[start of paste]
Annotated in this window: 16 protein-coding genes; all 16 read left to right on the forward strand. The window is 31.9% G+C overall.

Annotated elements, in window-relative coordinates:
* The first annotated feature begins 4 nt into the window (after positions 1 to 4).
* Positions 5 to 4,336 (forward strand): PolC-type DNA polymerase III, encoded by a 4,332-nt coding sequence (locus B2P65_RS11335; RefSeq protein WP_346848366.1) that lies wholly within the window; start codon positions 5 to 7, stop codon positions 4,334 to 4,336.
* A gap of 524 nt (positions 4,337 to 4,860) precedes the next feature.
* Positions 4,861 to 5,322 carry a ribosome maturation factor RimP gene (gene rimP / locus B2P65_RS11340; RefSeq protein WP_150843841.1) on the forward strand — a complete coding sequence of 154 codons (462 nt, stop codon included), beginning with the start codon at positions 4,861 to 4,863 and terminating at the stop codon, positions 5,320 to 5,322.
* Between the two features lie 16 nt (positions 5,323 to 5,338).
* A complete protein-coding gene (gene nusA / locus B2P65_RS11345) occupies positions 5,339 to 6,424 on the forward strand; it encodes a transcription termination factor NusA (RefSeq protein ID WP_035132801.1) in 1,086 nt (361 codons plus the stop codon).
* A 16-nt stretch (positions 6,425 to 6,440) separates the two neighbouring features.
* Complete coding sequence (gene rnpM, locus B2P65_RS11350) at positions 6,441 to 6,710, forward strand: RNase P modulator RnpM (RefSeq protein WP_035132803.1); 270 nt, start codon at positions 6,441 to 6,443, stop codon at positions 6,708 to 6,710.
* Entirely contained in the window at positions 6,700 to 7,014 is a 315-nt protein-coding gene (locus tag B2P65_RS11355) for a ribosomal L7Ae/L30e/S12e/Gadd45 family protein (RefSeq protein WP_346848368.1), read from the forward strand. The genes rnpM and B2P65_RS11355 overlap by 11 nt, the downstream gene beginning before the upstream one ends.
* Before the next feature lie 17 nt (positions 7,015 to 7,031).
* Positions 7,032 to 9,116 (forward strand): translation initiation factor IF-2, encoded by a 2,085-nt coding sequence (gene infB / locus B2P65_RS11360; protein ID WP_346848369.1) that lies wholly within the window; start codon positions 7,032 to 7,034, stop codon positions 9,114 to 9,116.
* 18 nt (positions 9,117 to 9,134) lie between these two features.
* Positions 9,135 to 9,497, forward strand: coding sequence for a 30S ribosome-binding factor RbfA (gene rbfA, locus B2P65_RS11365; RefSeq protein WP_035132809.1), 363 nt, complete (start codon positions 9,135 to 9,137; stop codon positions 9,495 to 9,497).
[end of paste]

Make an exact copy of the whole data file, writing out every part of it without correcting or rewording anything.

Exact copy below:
Annotated in this window: 16 protein-coding genes; all 16 read left to right on the forward strand. The window is 31.9% G+C overall.

Annotated elements, in window-relative coordinates:
* The first annotated feature begins 4 nt into the window (after positions 1 to 4).
* Positions 5 to 4,336 (forward strand): PolC-type DNA polymerase III, encoded by a 4,332-nt coding sequence (locus B2P65_RS11335; RefSeq protein WP_346848366.1) that lies wholly within the window; start codon positions 5 to 7, stop codon positions 4,334 to 4,336.
* A gap of 524 nt (positions 4,337 to 4,860) precedes the next feature.
* Positions 4,861 to 5,322 carry a ribosome maturation factor RimP gene (gene rimP / locus B2P65_RS11340; RefSeq protein WP_150843841.1) on the forward strand — a complete coding sequence of 154 codons (462 nt, stop codon included), beginning with the start codon at positions 4,861 to 4,863 and terminating at the stop codon, positions 5,320 to 5,322.
* Between the two features lie 16 nt (positions 5,323 to 5,338).
* A complete protein-coding gene (gene nusA / locus B2P65_RS11345) occupies positions 5,339 to 6,424 on the forward strand; it encodes a transcription termination factor NusA (RefSeq protein ID WP_035132801.1) in 1,086 nt (361 codons plus the stop codon).
* A 16-nt stretch (positions 6,425 to 6,440) separates the two neighbouring features.
* Complete coding sequence (gene rnpM, locus B2P65_RS11350) at positions 6,441 to 6,710, forward strand: RNase P modulator RnpM (RefSeq protein WP_035132803.1); 270 nt, start codon at positions 6,441 to 6,443, stop codon at positions 6,708 to 6,710.
* Entirely contained in the window at positions 6,700 to 7,014 is a 315-nt protein-coding gene (locus tag B2P65_RS11355) for a ribosomal L7Ae/L30e/S12e/Gadd45 family protein (RefSeq protein WP_346848368.1), read from the forward strand. The genes rnpM and B2P65_RS11355 overlap by 11 nt, the downstream gene beginning before the upstream one ends.
* Before the next feature lie 17 nt (positions 7,015 to 7,031).
* Positions 7,032 to 9,116 (forward strand): translation initiation factor IF-2, encoded by a 2,085-nt coding sequence (gene infB / locus B2P65_RS11360; protein ID WP_346848369.1) that lies wholly within the window; start codon positions 7,032 to 7,034, stop codon positions 9,114 to 9,116.
* 18 nt (positions 9,117 to 9,134) lie between these two features.
* Positions 9,135 to 9,497, forward strand: coding sequence for a 30S ribosome-binding factor RbfA (gene rbfA, locus B2P65_RS11365; RefSeq protein WP_035132809.1), 363 nt, complete (start codon positions 9,135 to 9,137; stop codon positions 9,495 to 9,497).